At 6.10 pm GMT on Tuesday 19 April the Moon will be at its closest point to the Earth in 2020, at a distance of 356 908 km. This will fall eight hours and 15 minutes before the Full Moon, at 2.35 am on Wednesday 20 April, making it particularly large in the sky. The Moon completes one orbit about the Earth every 27.5 days, and like most orbiting bodies, its orbit is not completely circular, but slightly elliptical, so that the distance between the two bodies varies by about 3% over the course of a month. This elliptical orbit is also not completely regular, it periodically elongates then returns to normal, making some perigees closer than others. These cycles mean that the Moon often reaches its furthest point from the Earth (apogee) of the year in the same lunar cycle, although this does not happen in 2020, when the furthest Lunar Apogee will occur in December.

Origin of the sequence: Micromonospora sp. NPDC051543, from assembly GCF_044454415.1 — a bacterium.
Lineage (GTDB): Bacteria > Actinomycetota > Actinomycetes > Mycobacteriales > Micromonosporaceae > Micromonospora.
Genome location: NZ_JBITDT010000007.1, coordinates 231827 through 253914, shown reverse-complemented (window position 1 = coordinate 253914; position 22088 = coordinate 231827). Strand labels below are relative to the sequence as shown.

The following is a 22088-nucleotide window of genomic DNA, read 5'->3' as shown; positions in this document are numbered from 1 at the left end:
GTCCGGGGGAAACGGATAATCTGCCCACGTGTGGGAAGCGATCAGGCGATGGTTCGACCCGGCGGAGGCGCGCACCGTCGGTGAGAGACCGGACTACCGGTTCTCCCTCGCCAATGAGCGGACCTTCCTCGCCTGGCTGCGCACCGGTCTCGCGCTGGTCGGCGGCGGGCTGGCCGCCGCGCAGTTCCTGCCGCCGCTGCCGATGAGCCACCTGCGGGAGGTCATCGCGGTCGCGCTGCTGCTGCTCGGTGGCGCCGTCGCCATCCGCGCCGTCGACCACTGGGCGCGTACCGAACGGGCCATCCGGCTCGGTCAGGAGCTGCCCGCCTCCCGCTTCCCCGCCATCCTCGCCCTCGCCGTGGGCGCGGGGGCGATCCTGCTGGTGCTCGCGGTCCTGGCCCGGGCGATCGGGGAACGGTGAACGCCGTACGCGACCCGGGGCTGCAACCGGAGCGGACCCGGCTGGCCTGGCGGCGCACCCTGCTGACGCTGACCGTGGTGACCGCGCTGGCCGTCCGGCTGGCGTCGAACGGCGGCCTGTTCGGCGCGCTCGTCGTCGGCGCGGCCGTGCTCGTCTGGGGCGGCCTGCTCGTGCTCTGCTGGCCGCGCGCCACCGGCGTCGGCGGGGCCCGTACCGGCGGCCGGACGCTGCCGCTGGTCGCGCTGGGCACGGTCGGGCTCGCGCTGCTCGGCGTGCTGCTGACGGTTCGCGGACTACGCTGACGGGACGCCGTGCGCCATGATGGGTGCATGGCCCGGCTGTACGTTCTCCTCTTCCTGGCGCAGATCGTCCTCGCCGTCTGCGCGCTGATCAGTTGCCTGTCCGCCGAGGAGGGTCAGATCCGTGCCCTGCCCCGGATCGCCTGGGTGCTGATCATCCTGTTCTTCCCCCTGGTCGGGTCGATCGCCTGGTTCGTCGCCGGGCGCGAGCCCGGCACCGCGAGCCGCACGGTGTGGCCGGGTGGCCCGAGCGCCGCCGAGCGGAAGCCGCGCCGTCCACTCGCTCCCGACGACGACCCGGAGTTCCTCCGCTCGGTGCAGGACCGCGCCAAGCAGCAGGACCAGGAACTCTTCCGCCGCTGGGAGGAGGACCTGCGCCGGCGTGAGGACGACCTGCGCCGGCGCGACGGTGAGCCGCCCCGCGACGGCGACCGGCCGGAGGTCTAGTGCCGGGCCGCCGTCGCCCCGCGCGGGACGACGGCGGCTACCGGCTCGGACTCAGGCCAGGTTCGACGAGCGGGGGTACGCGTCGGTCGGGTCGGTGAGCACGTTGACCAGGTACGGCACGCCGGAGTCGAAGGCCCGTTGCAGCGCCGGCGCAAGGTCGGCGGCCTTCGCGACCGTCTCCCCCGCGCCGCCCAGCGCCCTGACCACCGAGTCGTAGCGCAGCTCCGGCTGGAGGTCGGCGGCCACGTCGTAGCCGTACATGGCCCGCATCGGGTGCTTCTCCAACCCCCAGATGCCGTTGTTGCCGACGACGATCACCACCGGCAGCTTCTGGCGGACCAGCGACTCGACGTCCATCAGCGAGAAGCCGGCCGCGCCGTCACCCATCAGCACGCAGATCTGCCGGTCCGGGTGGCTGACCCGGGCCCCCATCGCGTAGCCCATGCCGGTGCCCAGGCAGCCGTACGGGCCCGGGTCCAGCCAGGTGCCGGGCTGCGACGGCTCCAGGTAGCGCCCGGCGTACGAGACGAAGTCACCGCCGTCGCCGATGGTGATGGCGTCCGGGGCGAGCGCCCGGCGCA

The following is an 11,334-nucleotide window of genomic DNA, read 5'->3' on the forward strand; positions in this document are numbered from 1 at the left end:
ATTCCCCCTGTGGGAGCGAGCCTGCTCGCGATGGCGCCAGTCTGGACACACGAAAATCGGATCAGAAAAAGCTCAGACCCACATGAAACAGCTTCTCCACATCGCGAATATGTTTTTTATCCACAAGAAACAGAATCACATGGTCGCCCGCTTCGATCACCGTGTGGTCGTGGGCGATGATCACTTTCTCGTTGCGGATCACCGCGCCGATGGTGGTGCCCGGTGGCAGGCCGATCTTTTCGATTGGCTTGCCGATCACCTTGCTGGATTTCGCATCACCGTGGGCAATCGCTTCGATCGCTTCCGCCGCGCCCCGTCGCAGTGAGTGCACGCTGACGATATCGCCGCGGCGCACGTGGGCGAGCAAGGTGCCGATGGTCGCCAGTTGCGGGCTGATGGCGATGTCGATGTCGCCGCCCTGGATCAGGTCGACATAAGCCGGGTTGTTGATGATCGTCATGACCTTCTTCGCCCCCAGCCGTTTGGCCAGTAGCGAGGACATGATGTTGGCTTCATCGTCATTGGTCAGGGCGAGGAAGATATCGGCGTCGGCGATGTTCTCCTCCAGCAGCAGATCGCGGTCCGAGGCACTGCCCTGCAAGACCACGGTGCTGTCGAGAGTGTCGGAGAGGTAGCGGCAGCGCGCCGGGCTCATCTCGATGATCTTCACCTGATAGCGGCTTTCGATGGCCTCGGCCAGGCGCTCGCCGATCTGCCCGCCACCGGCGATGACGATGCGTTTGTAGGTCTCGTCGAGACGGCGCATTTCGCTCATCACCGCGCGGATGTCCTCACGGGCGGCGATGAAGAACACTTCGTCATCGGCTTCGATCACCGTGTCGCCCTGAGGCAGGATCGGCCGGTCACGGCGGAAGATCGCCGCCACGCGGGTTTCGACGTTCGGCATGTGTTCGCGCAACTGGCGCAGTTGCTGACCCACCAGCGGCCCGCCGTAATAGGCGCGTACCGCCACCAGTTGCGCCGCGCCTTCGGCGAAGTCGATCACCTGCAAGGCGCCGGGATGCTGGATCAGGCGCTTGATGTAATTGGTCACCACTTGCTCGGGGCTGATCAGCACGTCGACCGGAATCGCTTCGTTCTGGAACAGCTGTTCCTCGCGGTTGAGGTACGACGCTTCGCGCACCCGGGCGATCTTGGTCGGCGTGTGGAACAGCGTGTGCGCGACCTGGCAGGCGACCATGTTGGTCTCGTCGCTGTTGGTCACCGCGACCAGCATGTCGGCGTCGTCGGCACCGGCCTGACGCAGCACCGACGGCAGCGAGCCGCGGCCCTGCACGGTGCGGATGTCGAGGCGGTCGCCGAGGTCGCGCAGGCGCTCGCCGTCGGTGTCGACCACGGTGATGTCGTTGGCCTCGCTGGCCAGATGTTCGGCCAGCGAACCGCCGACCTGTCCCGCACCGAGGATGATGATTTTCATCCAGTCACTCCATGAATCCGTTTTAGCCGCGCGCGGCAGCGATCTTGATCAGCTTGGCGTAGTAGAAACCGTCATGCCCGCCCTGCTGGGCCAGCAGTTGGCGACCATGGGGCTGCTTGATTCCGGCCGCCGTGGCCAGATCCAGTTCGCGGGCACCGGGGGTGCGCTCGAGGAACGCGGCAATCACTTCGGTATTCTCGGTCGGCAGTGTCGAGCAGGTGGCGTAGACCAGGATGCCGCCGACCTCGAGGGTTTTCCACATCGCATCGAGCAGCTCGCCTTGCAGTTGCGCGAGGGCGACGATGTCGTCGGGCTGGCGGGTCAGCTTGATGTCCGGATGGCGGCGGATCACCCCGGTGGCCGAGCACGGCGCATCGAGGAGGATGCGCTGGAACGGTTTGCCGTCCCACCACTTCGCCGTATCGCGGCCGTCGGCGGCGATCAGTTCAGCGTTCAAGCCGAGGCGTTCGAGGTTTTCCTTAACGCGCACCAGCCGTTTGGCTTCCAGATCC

Simplified diagram of the Moon's orbit. NASA.
Although this is the closest point to the Earth that the Moon has reached this year, it is not exceptional. The Moon reached 356 761 km from the Earth on 19 February 2019, and will reach 356 783 km from the Earth on 4 December 2021.
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